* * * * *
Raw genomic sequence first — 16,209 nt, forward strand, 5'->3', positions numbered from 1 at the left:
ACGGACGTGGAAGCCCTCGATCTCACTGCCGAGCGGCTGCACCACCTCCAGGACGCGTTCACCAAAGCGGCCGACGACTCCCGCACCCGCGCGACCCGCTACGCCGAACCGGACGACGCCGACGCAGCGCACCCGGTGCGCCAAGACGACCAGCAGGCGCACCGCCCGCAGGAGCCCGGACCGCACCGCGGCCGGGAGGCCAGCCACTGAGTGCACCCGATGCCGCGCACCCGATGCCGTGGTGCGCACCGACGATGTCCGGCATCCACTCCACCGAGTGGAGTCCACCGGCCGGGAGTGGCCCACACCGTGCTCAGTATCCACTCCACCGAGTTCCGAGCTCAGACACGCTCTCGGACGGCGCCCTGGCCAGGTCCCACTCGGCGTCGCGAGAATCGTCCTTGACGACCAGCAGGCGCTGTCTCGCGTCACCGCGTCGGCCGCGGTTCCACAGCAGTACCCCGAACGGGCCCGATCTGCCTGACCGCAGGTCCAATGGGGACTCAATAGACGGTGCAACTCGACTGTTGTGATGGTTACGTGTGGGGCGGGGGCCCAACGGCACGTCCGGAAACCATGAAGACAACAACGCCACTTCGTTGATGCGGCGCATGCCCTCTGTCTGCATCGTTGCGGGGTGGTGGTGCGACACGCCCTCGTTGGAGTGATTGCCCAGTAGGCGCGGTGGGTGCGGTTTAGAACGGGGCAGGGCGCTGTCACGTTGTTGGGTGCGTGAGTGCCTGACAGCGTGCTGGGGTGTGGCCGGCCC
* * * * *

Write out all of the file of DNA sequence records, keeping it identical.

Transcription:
Raw genomic sequence first — 16,209 nt, forward strand, 5'->3', positions numbered from 1 at the left:
ACGGACGTGGAAGCCCTCGATCTCACTGCCGAGCGGCTGCACCACCTCCAGGACGCGTTCACCAAAGCGGCCGACGACTCCCGCACCCGCGCGACCCGCTACGCCGAACCGGACGACGCCGACGCAGCGCACCCGGTGCGCCAAGACGACCAGCAGGCGCACCGCCCGCAGGAGCCCGGACCGCACCGCGGCCGGGAGGCCAGCCACTGAGTGCACCCGATGCCGCGCACCCGATGCCGTGGTGCGCACCGACGATGTCCGGCATCCACTCCACCGAGTGGAGTCCACCGGCCGGGAGTGGCCCACACCGTGCTCAGTATCCACTCCACCGAGTTCCGAGCTCAGACACGCTCTCGGACGGCGCCCTGGCCAGGTCCCACTCGGCGTCGCGAGAATCGTCCTTGACGACCAGCAGGCGCTGTCTCGCGTCACCGCGTCGGCCGCGGTTCCACAGCAGTACCCCGAACGGGCCCGATCTGCCTGACCGCAGGTCCAATGGGGACTCAATAGACGGTGCAACTCGACTGTTGTGATGGTTACGTGTGGGGCGGGGGCCCAACGGCACGTCCGGAAACCATGAAGACAACAACGCCACTTCGTTGATGCGGCGCATGCCCTCTGTCTGCATCGTTGCGGGGTGGTGGTGCGACACGCCCTCGTTGGAGTGATTGCCCAGTAGGCGCGGTGGGTGCGGTTTAGAACGGGGCAGGGCGCTGTCACGTTGTTGGGTGCGTGAGTGCCTGACAGCGTGCTGGGGTGTGGCCGGCCC